What a Lovely Boating Holiday!

Due partly to the recession and partly for the misguided need to be seen to do the right thing, I decided to holiday in the UK. My wife was not impressed. Nor was I when I looked at the choices on offer. Warner, Butlins, Hoseasons. God, we need to move on.

Well, a boating holiday seemed novel, but it is not possible to call a boating holiday a ‘boating holiday’ when you see the abomination that the Norfolk Broads call leisure craft. Built from pieces of old timber picked up from a local farm and built by a Norfolk infant school as a half-term research project.

Only the bow gave it away, the rest was simply a garden shed with double-glazing that floats - just. The broads has a top speed of 5mph but frankly, if you could get one of these floating 60s box-rooms to go that fast, I would happily give you my life’s savings.

I was enticed by the front page of the brochure showing an Ambramovich style super-yacht in gleaming white and black. On inspection of the following pages, my wife, a Solicitor, was drawing up the ‘misrepresentation’ lawsuit papers.

So, we sifted through the brochure and finally chose a suitable Royal blue and white 1950’s reject called ‘Sampson of the seas’ or something. The only ‘few’ boats that somewhat resembled a real leisure craft were booked up until 2025.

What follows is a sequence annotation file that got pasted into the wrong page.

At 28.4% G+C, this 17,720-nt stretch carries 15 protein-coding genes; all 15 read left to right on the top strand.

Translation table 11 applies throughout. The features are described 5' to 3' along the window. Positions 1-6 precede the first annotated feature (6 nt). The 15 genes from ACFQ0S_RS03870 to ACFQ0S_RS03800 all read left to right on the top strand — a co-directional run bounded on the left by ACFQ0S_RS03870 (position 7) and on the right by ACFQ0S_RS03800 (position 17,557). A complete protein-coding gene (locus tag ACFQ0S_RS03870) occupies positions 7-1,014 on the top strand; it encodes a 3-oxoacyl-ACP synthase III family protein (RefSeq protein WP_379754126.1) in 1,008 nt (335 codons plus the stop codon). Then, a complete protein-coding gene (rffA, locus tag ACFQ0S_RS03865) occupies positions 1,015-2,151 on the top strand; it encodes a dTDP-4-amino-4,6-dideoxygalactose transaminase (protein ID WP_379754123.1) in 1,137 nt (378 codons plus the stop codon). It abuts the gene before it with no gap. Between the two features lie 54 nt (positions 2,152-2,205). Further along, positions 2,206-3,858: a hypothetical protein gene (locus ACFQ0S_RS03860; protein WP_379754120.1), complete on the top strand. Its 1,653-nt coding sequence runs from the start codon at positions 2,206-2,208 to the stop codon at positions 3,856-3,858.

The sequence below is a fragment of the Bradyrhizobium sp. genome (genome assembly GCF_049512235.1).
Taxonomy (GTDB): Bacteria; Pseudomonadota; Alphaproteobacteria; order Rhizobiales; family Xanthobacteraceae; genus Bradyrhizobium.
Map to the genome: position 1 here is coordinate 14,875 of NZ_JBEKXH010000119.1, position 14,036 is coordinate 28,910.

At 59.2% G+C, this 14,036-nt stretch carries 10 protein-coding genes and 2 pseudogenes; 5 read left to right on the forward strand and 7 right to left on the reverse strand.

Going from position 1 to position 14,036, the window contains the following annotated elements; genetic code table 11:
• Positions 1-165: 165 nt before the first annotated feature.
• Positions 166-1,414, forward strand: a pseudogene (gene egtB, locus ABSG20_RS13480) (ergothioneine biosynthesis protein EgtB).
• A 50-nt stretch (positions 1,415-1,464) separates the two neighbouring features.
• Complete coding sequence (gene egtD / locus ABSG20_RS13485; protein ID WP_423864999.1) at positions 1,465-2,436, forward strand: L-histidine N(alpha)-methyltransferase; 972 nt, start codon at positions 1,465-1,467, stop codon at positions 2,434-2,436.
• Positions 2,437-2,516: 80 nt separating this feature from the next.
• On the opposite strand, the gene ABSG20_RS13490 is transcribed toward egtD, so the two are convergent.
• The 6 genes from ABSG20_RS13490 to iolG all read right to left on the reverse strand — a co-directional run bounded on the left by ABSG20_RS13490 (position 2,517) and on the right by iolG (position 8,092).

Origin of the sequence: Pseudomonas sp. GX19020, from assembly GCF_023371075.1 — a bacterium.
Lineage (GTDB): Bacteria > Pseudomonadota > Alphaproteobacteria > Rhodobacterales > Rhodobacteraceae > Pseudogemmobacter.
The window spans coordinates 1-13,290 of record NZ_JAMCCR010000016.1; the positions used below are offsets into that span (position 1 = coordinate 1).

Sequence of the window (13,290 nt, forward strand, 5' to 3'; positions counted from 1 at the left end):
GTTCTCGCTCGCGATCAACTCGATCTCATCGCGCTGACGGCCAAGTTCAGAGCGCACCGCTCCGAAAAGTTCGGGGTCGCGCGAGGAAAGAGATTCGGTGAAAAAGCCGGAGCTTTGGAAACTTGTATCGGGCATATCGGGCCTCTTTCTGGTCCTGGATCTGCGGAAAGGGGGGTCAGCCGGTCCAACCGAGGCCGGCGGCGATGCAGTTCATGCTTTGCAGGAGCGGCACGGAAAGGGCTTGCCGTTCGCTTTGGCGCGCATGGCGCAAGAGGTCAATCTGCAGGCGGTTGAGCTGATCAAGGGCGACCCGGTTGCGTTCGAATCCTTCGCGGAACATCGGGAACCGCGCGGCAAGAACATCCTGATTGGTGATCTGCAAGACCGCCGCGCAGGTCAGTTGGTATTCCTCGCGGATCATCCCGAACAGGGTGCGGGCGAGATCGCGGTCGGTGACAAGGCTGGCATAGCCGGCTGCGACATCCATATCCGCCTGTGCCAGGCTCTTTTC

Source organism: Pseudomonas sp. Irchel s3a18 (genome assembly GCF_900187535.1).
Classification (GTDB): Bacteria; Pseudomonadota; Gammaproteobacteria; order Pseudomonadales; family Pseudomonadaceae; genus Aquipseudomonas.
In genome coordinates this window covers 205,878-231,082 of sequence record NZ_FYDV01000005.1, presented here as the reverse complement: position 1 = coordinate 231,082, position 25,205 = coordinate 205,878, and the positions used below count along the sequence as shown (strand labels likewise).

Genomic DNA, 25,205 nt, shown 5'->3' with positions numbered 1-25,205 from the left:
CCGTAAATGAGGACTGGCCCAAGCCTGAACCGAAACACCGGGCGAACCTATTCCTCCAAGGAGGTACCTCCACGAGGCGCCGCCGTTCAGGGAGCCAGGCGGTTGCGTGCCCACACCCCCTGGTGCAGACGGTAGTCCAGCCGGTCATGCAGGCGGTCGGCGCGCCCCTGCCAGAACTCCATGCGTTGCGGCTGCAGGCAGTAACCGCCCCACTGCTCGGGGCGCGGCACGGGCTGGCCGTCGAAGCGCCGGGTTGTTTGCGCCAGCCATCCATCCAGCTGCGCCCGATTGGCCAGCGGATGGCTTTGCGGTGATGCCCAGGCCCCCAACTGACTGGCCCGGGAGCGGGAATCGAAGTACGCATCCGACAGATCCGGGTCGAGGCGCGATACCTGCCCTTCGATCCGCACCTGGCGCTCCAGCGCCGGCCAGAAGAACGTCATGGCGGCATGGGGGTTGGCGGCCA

The consolation prize was that our boat had a ‘full sliding canopy’ over the ‘saloon’. What is a saloon exactly? Am I boating or in a Western.

The advantage of having a full sliding canopy seemed to be, that while you are eating your dinner, you could completely expose yourself to the unpredictable British elements and hordes of other ‘boaters’ who will mock your choice of shed. Furthermore, the thought of having dinner while being ogled and shot at with water pistols by Trevor and Lisa and six smelly kids from a run down council estate, did not enthral me.

The rocking of the boat constantly annoyed my wife, in particular at night. Maybe she thought we would be in dry dock, I don’t know? The overwhelming benefit to this was that while she felt a little sea sick it stopped her talking (or nagging depending on your perspective).

On one occasion I was sent out to try to find some seasick tablets from a local shop. Having found them, it seemed a terrible shame to upset the peace by getting her talking again, so I calmly placed them back on the shelf and returned. “You would have thought a shop next to the river would have sold them” I said apologetically and empty-handed.

What a lovely holiday it turned out to be.

1 comment:

  1. Quality. We should compile our respective blogs, find some other unfortunates and publish a book.